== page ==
Sunday, November 15, 2009

Chapter 4

The chapter was dead on when describing climate change and global warming. Kolbert didn't just show graphs of increasing temperatures, instead she applied climate change to animal life. She displayed how there is evidence for climate change by simply examining the living habits of butterflies. She noted that butterflies, once thought to only live and thrive in specific areas, are now surviving outside of their native grounds due to the change in climate. In my opinion, this was a great way to apply the consequences of global warming.

Kolbert, showed climate change through the natural processes of nature, from mating habits to blooming seasons. I think she chose this method to depict the consequences of global warming because although graphs and studied suggest evidence for global warming, the change in nature vividly shows its effects, whether it's a change in mating habits as in the case of the common frogs or changes in the ability to survive on non-indigenous grounds.

Once again the only thing I don't like is Kolbert's character descriptions. They seem oddly placed, one minute she's talking about butterflies and then next she's describing a biologist that who resembles Ethan Hawk. Maybe its because I'm readied the book like a typical text book, I am thrown off when she goes off on descriptive tanginess.

Sunday, November 8, 2009

Reading Chap 2 & 3

In chapters two and three, Kolbert introduces a variety of reasons that support the theory of global warming. In the beginning of chapter two she talks about the heightening of the earths surface temperature or the natural green house effect and how if unbalanced this natural occurrence can cause the earth to heat up. She points out that green house gases, at times, emits radiation absorbed by the sun back into the earth, as opposed to emitting the radiation in space, contributing to global warming.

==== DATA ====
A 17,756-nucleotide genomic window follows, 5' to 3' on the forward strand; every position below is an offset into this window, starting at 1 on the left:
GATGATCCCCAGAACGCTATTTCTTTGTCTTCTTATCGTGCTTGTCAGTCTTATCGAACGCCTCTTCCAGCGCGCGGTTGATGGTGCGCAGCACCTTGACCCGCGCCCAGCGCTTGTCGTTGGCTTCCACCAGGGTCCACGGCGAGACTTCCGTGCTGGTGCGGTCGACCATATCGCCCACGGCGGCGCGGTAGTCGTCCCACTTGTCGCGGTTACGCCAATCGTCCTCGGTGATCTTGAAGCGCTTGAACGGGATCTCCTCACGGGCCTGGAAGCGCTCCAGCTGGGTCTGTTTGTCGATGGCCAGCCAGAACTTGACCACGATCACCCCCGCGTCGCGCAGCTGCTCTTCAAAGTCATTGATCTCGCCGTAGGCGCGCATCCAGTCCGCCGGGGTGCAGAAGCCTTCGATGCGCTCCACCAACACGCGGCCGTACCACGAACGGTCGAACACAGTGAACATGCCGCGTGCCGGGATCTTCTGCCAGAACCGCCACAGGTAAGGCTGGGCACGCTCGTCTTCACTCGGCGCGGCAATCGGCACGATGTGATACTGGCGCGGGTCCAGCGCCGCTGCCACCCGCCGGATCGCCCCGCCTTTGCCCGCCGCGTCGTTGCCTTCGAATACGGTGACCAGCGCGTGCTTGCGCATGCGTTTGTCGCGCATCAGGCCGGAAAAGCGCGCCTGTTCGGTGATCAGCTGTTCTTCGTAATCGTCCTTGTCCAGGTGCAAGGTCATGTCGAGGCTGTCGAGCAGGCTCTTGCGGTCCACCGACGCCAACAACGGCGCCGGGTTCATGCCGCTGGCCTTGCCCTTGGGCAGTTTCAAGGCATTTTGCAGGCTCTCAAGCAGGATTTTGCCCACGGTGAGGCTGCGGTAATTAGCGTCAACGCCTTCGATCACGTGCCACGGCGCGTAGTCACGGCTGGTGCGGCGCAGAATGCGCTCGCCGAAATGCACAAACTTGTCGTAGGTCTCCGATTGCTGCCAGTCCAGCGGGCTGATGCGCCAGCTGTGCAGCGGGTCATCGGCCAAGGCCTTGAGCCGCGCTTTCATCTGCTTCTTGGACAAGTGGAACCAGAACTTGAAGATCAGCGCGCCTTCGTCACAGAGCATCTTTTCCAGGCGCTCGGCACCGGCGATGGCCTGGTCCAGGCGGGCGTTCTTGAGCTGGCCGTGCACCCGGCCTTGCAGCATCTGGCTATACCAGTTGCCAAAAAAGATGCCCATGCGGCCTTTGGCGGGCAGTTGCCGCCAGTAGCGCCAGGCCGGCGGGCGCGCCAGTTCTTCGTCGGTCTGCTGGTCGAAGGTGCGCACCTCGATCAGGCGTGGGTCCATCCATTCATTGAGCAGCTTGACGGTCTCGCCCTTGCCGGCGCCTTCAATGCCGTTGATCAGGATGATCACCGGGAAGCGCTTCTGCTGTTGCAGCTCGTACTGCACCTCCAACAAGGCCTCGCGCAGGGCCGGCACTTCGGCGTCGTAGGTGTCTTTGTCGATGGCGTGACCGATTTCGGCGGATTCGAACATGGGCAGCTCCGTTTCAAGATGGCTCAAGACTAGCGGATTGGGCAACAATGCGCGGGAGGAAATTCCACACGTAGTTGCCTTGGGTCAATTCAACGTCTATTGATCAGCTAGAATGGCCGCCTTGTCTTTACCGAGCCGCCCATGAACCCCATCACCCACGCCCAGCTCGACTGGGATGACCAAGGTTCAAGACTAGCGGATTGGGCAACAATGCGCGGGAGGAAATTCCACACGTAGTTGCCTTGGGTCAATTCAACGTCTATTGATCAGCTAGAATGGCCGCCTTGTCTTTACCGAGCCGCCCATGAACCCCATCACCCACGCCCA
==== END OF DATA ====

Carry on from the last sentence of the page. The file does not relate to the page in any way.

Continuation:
Kolbert also provides findings from the work of Swedish chemist, Svante Arrhenius, to support the theory of global warming. Arrhenius concluded that industrialization is closely linked to climate change, he was the first to make this association.. This reminds me of all the “go green” initiatives we take today to try to undue the centuries of coal and fossil fuel emissions that have added to the Co2 build up. I love when Kolbert writes “Perhaps just because he was Scandinavian, he anticipated the results would be, on the whole, be salubrious.” Subtle sarcastic remarks like this can make the reading slightly more enjoyable for people not interested in global warming. However, Arrhenius didn’t foresee the harm that increased Co2 would incite, since he praised the process for the “abundant crops” that would grow as a result of warmer climates.

The different graphs and tables were also instrumental in displaying climate change and it’s effects on the earth. One thing I didn’t like or found distracting as a reader was the description of Jay Swally, the NASA Scientist. Kolbert writes “He is short and stocky with a round face and mischievous grin.” Unless his grin emits Co2 that contributes to global warming, I didn’t feel that details like this were crucial in explaining or understanding the severity of global warming.

Tuesday, November 3, 2009

Questions and Observations pg 1-34 Kolbert

1) The authors note immediately caught my attention, not because it’s one of the first pages, but because of what it said. The author writes, “The language of science is metric,” it reminded me of something I heard a while back which is that math is the language of heaven (space) and earth.

2) I also like the scene setting lede that Kolbert used in the preface that leads into the first chapter. She opens by talking about the lack of adventurous things to do in Greenland. Also when she talk about the reason why she wrote the book and how it got its start. By doing this, she develops a connection with the reader and makes herself more personable as opposed to her being a science write that readers can’t relate to. I feel that by making herself more personable to the reader she has gained the readers trust, ensuring that they will continue reading.

3) Questioin- Can animal life survive in the active layer like plant life ? Ie frozen frogs.